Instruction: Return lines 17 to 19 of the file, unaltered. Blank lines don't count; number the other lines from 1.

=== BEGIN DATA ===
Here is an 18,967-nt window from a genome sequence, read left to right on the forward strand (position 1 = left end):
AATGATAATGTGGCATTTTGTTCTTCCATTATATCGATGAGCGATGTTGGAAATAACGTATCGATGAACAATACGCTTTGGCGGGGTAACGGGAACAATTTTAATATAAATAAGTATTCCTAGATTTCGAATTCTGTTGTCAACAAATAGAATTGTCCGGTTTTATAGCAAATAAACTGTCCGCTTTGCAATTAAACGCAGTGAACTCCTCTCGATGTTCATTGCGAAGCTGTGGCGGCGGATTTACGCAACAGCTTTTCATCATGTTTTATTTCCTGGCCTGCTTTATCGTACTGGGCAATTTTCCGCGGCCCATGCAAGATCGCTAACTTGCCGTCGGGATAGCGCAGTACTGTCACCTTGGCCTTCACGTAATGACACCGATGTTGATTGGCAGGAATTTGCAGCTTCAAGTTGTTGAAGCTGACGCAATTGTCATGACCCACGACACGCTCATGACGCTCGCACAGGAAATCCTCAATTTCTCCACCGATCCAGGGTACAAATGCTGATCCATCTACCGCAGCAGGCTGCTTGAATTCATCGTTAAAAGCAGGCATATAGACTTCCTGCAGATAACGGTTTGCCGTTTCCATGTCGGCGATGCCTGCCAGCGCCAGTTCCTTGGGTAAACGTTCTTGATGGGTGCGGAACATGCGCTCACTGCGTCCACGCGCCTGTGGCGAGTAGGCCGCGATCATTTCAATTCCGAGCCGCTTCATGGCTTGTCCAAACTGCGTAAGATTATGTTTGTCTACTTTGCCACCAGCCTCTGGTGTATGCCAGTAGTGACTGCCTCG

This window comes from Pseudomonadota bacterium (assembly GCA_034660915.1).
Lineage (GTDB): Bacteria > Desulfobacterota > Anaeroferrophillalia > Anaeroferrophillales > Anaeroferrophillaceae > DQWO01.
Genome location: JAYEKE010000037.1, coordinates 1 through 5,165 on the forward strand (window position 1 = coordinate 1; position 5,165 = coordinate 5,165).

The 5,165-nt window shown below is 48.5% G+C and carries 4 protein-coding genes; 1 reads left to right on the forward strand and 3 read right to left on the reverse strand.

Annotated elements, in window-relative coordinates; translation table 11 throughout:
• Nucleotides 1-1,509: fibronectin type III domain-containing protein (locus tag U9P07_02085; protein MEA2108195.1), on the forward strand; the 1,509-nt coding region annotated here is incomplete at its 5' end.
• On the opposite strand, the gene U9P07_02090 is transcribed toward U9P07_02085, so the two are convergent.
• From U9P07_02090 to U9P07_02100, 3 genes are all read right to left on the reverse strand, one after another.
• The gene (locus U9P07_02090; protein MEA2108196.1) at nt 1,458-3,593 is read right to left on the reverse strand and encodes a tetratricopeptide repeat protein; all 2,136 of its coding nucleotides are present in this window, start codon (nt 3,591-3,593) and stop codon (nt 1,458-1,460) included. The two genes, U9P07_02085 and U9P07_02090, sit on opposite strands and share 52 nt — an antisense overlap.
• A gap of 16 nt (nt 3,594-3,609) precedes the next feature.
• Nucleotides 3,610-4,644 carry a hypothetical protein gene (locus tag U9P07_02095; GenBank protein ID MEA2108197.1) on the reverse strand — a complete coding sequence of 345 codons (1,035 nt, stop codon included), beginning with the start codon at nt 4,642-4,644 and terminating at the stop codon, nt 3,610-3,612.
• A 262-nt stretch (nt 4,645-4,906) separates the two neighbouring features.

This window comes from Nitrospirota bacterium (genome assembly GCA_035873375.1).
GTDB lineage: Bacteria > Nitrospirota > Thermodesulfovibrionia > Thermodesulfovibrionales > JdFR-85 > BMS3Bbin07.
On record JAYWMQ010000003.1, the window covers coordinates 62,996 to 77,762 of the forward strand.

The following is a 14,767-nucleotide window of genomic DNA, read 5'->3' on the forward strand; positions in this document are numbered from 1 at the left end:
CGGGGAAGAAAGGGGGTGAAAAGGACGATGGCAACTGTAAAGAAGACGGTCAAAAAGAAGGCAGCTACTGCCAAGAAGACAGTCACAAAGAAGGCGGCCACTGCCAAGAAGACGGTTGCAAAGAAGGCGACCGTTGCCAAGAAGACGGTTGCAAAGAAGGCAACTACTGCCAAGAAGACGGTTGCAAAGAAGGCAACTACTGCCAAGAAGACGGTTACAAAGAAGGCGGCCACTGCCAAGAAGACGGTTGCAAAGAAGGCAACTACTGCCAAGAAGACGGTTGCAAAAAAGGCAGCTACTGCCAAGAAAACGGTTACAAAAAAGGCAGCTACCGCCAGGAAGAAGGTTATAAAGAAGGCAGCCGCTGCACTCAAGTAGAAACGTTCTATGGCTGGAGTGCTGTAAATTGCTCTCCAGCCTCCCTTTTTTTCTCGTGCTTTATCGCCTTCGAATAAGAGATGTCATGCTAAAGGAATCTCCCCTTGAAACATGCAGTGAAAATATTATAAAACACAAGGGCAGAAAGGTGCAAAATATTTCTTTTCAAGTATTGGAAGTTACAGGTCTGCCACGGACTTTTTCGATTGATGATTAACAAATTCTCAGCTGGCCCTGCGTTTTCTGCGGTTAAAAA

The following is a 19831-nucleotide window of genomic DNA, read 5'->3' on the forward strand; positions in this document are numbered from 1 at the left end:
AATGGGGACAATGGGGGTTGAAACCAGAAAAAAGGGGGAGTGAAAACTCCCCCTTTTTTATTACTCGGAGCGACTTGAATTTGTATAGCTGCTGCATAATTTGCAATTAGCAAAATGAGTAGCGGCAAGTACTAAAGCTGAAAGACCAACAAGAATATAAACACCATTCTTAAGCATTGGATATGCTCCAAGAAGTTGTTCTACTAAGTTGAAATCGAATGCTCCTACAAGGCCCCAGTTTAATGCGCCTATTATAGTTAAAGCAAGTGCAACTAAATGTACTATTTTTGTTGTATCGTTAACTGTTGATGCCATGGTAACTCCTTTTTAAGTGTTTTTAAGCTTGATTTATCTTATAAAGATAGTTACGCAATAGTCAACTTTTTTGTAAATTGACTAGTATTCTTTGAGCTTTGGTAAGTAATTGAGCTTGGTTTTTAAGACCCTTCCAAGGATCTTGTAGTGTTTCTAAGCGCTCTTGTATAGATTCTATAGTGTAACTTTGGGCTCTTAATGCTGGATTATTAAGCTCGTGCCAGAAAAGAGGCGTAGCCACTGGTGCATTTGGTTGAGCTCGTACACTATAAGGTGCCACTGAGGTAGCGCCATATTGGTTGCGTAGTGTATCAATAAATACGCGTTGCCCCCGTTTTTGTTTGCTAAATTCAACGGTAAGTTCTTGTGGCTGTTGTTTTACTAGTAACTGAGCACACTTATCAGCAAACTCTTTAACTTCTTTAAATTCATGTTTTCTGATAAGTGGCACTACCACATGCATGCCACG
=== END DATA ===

On record JAYWMQ010000003.1, the window covers coordinates 62,996 to 77,762 of the forward strand.

The following is a 14,767-nucleotide window of genomic DNA, read 5'->3' on the forward strand; positions in this document are numbered from 1 at the left end:
CGGGGAAGAAAGGGGGTGAAAAGGACGATGGCAACTGTAAAGAAGACGGTCAAAAAGAAGGCAGCTACTGCCAAGAAGACAGTCACAAAGAAGGCGGCCACTGCCAAGAAGACGGTTGCAAAGAAGGCGACCGTTGCCAAGAAGACGGTTGCAAAGAAGGCAACTACTGCCAAGAAGACGGTTGCAAAGAAGGCAACTACTGCCAAGAAGACGGTTACAAAGAAGGCGGCCACTGCCAAGAAGACGGTTGCAAAGAAGGCAACTACTGCCAAGAAGACGGTTGCAAAAAAGGCAGCTACTGCCAAGAAAACGGTTACAAAAAAGGCAGCTACCGCCAGGAAGAAGGTTATAAAGAAGGCAGCCGCTGCACTCAAGTAGAAACGTTCTATGGCTGGAGTGCTGTAAATTGCTCTCCAGCCTCCCTTTTTTTCTCGTGCTTTATCGCCTTCGAATAAGAGATGTCATGCTAAAGGAATCTCCCCTTGAAACATGCAGTGAAAATATTATAAAACACAAGGGCAGAAAGGTGCAAAATATTTCTTTTCAAGTATTGGAAGTTACAGGTCTGCCACGGACTTTTTCGATTGATGATTAACAAATTCTCAGCTGGCCCTGCGTTTTCTGCGGTTAAAAA